-- Robert Preidt
FRIDAY, Sept. 23 (HealthDay News) -- Primary care and specialist
physicians use different criteria when deciding to refer a patient
to another doctor, a new study finds.
The web-based survey of 616 physicians found that after clinical
expertise, primary care doctors consider issues such as patient
access or doctor-to-doctor communication, while specialists tend to
base their decisions on their other patients' experiences with the
Two-thirds of referrals by primary care physicians and half of
referrals by specialists were made within their professional
The study by researchers at Harvard Medical School, Brigham and
Women's Hospital and Beth Israel Deaconess Medical Center was
published online Sept. 16 in the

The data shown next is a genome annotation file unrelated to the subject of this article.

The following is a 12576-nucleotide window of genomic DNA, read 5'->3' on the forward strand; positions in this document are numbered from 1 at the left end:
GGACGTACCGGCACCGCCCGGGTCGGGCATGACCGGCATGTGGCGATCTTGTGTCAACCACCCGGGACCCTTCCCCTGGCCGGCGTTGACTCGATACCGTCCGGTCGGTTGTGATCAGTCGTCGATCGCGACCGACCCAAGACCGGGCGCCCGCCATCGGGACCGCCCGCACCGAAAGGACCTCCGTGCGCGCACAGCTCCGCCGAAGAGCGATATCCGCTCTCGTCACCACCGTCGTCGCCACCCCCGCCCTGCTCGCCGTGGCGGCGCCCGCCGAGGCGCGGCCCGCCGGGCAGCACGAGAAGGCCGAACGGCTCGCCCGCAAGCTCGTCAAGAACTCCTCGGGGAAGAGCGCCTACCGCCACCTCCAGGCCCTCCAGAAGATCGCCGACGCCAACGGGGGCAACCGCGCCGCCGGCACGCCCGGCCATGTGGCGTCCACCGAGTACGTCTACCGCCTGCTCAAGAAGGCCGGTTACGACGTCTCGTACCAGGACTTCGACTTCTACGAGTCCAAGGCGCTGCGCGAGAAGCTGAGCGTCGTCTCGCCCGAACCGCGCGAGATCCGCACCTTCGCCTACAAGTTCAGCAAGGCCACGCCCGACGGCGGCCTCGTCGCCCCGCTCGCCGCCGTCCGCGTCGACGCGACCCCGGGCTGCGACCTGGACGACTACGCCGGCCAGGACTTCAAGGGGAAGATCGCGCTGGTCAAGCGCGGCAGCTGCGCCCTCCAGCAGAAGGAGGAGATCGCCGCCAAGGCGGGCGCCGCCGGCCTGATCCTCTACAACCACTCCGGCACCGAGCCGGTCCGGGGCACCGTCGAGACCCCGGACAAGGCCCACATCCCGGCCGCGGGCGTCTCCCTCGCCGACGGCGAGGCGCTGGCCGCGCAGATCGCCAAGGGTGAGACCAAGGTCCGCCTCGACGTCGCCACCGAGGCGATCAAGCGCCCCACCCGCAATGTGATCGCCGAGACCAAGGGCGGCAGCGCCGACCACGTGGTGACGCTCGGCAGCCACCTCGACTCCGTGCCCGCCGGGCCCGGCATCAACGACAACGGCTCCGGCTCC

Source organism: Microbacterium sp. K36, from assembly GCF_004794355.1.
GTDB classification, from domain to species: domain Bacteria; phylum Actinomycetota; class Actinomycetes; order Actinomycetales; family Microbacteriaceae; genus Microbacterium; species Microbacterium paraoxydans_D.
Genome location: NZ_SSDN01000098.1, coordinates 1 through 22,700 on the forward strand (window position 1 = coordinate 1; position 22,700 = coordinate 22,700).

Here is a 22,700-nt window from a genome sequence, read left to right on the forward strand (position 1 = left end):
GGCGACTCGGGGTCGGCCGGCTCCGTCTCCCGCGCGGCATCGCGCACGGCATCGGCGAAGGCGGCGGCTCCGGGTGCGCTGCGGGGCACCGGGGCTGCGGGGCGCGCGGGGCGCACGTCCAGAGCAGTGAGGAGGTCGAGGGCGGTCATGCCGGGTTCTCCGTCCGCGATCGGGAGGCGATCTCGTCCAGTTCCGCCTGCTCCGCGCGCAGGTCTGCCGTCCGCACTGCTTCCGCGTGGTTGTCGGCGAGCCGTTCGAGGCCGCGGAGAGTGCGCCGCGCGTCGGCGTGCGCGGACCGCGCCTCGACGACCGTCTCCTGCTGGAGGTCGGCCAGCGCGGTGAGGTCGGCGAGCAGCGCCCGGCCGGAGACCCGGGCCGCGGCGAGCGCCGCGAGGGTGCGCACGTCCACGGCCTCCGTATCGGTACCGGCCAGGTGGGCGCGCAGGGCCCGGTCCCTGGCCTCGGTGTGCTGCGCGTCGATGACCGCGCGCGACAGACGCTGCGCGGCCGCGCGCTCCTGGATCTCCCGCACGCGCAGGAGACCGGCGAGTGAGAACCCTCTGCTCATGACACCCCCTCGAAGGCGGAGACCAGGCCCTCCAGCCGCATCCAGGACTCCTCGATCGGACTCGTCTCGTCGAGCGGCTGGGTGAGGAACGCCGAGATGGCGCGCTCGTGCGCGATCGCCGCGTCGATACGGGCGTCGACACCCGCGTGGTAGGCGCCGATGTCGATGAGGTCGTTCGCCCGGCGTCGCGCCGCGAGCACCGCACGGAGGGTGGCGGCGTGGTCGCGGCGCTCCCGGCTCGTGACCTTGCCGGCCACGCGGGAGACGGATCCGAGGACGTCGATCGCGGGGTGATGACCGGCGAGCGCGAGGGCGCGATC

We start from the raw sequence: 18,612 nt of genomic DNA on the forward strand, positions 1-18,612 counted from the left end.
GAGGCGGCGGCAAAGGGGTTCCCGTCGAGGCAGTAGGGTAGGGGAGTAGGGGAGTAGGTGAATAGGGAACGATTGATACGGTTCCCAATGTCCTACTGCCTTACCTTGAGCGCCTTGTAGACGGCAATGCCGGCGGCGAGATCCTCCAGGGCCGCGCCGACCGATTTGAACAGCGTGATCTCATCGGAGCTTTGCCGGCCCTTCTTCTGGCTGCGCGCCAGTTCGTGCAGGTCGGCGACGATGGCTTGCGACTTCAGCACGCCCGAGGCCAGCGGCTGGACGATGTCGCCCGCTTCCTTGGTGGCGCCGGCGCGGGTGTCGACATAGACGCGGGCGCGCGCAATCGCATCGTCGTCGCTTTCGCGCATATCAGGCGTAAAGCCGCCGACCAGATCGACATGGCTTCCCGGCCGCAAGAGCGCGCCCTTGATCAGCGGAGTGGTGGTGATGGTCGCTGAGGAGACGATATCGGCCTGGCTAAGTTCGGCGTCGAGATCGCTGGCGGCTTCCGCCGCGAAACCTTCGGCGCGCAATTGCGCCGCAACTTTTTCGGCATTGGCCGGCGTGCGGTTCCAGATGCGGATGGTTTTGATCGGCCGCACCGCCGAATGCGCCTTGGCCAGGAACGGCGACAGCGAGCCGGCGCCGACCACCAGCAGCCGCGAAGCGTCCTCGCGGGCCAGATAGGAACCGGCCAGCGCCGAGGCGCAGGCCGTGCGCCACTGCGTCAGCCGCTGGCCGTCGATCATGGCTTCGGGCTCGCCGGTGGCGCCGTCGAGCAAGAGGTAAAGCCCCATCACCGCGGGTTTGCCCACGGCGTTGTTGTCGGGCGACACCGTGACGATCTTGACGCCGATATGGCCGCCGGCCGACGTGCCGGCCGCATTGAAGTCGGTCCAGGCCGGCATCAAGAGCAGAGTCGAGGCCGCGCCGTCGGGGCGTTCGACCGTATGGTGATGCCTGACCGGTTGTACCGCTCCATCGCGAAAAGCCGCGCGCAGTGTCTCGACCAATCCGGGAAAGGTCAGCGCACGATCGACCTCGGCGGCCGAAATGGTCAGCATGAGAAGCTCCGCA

Journal of General Internal Medicine.
Most previous research into the patient referral process has
focused on primary care physicians as the sole source for
referrals. But this study shows that specialist physicians also
influence the mix of physicians patients see, the researchers
"This study is the first to explore differences in the referral decisions between primary care and specialist physicians. Our findings suggest that interventions to influence referral practices will need to be tailored by specialty," they concluded in a journal news release.
The U.S. Agency for Healthcare Research and Quality offers
advice for choosing
quality health care.
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